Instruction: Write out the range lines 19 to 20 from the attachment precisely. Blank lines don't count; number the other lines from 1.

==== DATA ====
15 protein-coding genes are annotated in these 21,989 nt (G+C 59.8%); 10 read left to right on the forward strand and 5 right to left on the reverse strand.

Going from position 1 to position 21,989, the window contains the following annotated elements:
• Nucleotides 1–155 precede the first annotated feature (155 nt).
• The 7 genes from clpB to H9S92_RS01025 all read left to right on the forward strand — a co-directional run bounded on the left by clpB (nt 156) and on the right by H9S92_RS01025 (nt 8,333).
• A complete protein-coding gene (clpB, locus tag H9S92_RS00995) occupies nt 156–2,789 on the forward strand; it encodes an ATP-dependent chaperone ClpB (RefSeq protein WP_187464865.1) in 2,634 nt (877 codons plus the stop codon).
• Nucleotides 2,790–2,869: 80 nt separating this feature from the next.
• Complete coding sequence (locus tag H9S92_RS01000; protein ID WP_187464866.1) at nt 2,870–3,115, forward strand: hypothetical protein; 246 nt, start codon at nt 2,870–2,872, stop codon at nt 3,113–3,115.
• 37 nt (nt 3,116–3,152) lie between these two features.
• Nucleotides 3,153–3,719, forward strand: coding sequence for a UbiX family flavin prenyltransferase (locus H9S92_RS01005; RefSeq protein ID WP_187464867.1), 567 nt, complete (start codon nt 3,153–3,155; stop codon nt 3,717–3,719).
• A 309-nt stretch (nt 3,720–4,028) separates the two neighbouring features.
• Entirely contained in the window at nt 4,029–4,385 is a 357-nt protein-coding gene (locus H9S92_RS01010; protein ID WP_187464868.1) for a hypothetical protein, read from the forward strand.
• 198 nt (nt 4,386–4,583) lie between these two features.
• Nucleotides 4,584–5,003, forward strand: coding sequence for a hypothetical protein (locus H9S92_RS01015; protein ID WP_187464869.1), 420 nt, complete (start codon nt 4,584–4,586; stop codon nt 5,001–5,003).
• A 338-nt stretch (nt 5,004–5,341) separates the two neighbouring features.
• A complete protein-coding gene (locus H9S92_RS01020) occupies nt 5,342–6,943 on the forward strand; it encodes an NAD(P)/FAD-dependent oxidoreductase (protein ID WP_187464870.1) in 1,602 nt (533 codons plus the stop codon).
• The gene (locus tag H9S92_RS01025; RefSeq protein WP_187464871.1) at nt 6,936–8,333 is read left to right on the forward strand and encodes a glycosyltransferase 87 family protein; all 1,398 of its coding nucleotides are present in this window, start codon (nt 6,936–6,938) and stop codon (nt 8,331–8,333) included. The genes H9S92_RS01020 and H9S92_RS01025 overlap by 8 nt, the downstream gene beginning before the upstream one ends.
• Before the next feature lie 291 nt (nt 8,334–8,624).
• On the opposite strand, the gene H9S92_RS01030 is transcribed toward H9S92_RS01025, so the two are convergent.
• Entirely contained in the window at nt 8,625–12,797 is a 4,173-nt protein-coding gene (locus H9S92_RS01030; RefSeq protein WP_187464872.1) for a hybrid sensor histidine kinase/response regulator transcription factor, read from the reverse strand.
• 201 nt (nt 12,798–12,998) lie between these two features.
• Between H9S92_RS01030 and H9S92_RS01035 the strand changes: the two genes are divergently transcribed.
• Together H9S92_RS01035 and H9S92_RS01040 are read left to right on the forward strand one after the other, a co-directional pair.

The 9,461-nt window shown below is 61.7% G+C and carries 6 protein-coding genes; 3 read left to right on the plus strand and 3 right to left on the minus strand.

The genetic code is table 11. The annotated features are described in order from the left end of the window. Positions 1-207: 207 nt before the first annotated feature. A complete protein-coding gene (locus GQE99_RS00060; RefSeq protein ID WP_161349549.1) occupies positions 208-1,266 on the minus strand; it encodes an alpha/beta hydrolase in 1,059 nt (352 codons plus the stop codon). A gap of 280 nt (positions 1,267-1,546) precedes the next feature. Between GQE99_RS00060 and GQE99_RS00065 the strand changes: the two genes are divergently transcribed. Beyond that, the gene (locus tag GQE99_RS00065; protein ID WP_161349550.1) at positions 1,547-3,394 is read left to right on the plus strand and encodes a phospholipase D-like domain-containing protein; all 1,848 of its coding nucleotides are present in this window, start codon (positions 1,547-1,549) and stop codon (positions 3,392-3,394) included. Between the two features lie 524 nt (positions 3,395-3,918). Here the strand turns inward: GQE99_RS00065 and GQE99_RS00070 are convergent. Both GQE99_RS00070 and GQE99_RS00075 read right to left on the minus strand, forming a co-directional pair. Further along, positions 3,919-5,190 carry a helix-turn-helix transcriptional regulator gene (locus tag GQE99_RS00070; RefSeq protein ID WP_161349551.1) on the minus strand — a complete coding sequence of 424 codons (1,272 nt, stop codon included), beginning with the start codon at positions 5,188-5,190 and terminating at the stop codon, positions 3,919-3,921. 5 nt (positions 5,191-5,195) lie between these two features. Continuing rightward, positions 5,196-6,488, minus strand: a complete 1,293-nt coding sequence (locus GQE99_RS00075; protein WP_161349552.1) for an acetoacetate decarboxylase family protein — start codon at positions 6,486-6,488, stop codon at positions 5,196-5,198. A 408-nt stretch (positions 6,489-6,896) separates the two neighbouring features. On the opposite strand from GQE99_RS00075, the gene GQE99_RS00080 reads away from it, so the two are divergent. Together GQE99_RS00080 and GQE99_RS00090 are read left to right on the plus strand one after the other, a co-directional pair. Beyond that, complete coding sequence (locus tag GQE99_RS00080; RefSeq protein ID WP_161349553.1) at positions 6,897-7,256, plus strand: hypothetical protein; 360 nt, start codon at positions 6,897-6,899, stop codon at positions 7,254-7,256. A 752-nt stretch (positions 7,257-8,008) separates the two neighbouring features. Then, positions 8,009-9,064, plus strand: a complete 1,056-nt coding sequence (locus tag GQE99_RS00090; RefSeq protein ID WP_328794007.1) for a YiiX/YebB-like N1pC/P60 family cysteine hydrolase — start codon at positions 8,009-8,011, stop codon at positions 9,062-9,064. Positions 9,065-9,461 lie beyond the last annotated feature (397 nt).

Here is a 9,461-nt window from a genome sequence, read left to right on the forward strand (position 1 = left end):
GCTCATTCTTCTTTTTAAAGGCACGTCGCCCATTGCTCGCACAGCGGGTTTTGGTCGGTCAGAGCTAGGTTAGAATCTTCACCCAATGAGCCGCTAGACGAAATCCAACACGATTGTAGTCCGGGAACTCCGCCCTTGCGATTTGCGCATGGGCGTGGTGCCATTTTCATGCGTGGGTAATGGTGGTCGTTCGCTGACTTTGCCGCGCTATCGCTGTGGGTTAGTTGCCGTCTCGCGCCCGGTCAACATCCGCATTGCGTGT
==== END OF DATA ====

• Entirely contained in the window at nt 8,625–12,797 is a 4,173-nt protein-coding gene (locus H9S92_RS01030; RefSeq protein WP_187464872.1) for a hybrid sensor histidine kinase/response regulator transcription factor, read from the reverse strand.
• 201 nt (nt 12,798–12,998) lie between these two features.